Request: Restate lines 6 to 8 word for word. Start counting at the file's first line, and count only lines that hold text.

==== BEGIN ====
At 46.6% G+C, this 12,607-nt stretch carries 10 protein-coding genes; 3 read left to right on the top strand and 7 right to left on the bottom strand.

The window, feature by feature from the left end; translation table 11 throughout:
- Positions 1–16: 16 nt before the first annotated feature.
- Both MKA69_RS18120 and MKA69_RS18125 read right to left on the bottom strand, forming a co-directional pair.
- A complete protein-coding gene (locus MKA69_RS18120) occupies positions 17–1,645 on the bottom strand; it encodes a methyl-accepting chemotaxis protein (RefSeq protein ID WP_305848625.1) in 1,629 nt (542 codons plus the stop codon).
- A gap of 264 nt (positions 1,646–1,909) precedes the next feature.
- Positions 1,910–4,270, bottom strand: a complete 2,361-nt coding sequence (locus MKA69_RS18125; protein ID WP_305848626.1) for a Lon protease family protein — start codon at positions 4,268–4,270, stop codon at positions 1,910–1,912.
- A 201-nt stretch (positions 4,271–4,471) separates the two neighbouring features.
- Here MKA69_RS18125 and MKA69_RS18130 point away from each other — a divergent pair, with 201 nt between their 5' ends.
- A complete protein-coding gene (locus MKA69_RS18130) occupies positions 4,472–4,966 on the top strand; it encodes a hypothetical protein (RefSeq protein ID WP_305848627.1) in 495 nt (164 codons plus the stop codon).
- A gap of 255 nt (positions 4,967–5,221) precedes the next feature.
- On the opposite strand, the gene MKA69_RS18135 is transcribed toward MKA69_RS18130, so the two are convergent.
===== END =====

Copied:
- A gap of 264 nt (positions 1,646–1,909) precedes the next feature.
- Positions 1,910–4,270, bottom strand: a complete 2,361-nt coding sequence (locus MKA69_RS18125; protein ID WP_305848626.1) for a Lon protease family protein — start codon at positions 4,268–4,270, stop codon at positions 1,910–1,912.
- A 201-nt stretch (positions 4,271–4,471) separates the two neighbouring features.